This opinion is uncorrected and subject to revision before publication in the printed official reporter.
APPEAL FROM THE SALINE COUNTY CIRCUIT COURT. NO. 63CV-12-90. HONORABLE GARY M. ARNOLD, JUDGE.
Rose Law Firm, a Professional Association, by: Richard T. Donovan and Betsy Turner-Fry; and McMillan, McCorkle, Curry & Bennington, LLP, by: Philip McCorkle, for appellant.
Terry P. Diggs, Lawyer, P.A., by: Terry P. Diggs, for appellees.
JOSEPHINE LINKER HART, Associate Justice. Special Justice DAVID STERLING joins. Special Justice PAUL BYRD dissents. DANIELSON and WOOD, JJ., not participating.
JOSEPHINE LINKER HART, Associate Justice
Diamante, LLC (Diamante) appeals an order of the Saline County Circuit Court denying its motion to compel arbitration with unnamed class members. On appeal, Diamante argues that the circuit court (1) erred in denying its motion to compel arbitration of the unnamed class members on the ground that Diamante had waived its right to arbitrate those claims; and (2) the court of appeals's finding in the first arbitration opinion that the arbitration provision in the club's bylaws is valid and enforceable as law of the case and therefore binding on the unnamed class members. The appellees have filed with this court, and we have taken as part of this case, a separate motion to dismiss this appeal. They assert that (1) this is the second appeal relating to arbitration by Diamante; the first, filed in the court of appeals, affirmed the circuit court's finding that a delay of seven months waived its right to arbitrate, and the current case involves a delay of at least ten months; and (2) a trial on the merits was completed in this case and, as of the filing of the class's motion on August 21, 2014, the parties were awaiting the circuit court's decision. Appellees contend that this appeal is either moot or frivolous. We have jurisdiction over this appeal pursuant to Arkansas Supreme Court Rule 1-2(a)7 (2014), and Arkansas Rule of Appellate Procedure--Civ. 2(a)(12) (2014).
A review of the procedural history of this case is necessary for a full understanding of the issues. Diamante operates a private-membership golf club located in Hot Springs Village. There are approximately 450 privately owned lots around the golf course and clubhouse. The lots are in two subdivisions, the Diamante Subdivision and the Diamante Villas Subdivision. Supplemental declarations of covenants and restrictions (supplemental declarations) are on file in the Saline County land records. The supplemental declarations run with the land and create certain obligations and restrictions referred to as " tie-in rights." Among those tie-in rights are requirements that lot owners become " Full Golf Members" of the Diamante Country Club (the Club); pay monthly dues to the Club; and grant Diamante a lien and foreclosure right with respect to the lot that arises in the event of failure to pay the monthly Club dues.
Initially, Gary Dye and Linda Dye were the only plaintiffs in the lawsuit. They filed a declaratory-judgment complaint on February 3, 2012, asking the circuit court to declare the tie-in rights unenforceable. On March 9, 2012, Diamante filed a motion to dismiss based on the statute of limitations. After the circuit court denied the motion, on May 21, 2012, Diamante filed its response to the Dyes' declaratory-judgment complaint.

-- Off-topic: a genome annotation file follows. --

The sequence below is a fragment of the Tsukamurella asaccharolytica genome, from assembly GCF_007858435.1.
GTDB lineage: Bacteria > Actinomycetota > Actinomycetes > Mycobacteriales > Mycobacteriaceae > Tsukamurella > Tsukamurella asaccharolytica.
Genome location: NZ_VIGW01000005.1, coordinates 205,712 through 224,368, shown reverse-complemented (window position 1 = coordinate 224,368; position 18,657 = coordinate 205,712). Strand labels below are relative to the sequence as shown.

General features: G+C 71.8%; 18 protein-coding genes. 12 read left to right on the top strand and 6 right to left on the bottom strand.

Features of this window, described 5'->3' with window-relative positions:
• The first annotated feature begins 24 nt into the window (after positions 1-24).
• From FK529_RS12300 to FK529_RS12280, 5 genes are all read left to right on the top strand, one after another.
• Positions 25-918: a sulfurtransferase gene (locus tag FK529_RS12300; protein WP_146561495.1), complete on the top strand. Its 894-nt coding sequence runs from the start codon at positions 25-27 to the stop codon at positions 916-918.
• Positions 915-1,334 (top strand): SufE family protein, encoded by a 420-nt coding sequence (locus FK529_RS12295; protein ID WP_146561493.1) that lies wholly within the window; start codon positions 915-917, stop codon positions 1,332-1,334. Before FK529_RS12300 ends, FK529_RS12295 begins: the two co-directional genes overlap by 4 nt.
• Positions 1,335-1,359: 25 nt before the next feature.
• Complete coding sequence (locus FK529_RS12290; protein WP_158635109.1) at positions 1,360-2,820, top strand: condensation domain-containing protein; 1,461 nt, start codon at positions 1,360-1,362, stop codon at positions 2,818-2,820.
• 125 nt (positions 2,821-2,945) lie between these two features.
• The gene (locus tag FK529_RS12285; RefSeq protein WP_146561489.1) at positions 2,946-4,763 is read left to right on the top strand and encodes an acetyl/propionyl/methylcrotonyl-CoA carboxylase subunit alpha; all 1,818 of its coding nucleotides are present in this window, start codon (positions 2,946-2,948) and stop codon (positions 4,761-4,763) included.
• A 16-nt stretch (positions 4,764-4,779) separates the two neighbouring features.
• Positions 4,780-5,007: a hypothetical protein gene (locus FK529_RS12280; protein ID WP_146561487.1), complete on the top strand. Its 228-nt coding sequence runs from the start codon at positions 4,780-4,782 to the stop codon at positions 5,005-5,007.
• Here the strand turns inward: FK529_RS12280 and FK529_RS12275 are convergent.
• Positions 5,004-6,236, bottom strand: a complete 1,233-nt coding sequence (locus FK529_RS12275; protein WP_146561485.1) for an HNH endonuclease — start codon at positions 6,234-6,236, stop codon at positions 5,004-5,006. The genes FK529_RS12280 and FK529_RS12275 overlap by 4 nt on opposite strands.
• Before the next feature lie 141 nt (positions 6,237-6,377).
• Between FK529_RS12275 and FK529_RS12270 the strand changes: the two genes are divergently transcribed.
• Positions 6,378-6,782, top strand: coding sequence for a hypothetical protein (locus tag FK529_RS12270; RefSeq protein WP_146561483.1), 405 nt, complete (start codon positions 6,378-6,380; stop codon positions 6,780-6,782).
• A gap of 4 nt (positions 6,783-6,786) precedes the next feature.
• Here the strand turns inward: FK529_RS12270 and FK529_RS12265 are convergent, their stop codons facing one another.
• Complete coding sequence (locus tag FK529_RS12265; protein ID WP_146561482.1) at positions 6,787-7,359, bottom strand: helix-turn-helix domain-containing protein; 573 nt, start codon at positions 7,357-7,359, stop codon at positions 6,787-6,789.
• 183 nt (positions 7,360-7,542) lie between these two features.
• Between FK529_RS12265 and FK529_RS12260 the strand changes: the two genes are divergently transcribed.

On May 31, 2012, the Dyes moved to certify the other property owners in the Diamante subdivision as class members. Diamante filed a response and moved that the certification be held in abeyance pending discovery concerning the proposed class.
The Dyes, still acting as individuals, amended their complaint on September 10, 2012. Nine days later, Diamante filed a response that included a motion to compel arbitration with the Dyes. On September 24, 2012, the Dyes filed a response to the motion to compel arbitration, asserting that the agreement to arbitrate was contained solely within the bylaws and not in the supplemental declarations, and therefore the agreement did not run with the land, and that, even if there was a valid agreement to arbitrate, Diamante had waived enforcement by submitting to the jurisdiction of the court to decide the controversy.
That same day, Diamante moved for a continuance of the class-certification hearing and requested that the proceedings be stayed pending a ruling on its motion to compel arbitration. On September 25, 2012, the Dyes filed a response, opposing the continuance and stay. In it, they reasserted that there was no valid agreement to arbitrate and, alternatively, if there was a valid agreement, it was waived by Diamante's participation in the lawsuit. The Dyes amended their response on October 1, 2012.
On November 14, 2012, the circuit court denied Diamante's motion to compel arbitration with the Dyes' as individual plaintiffs. It found that Diamante had waived arbitration by unnecessary delay that prejudiced the Dyes. Further, the circuit court found that there was no valid arbitration agreement. Diamante filed a notice of appeal from this order on December 7, 2012. On November 6, 2013, the court of appeals affirmed. Diamante v. Dye, 2013 Ark.App. 630, 430 S.W.3d 196. While it found a valid agreement to arbitrate, it held that Diamante's delay of seven months between the filing of the original complaint and ...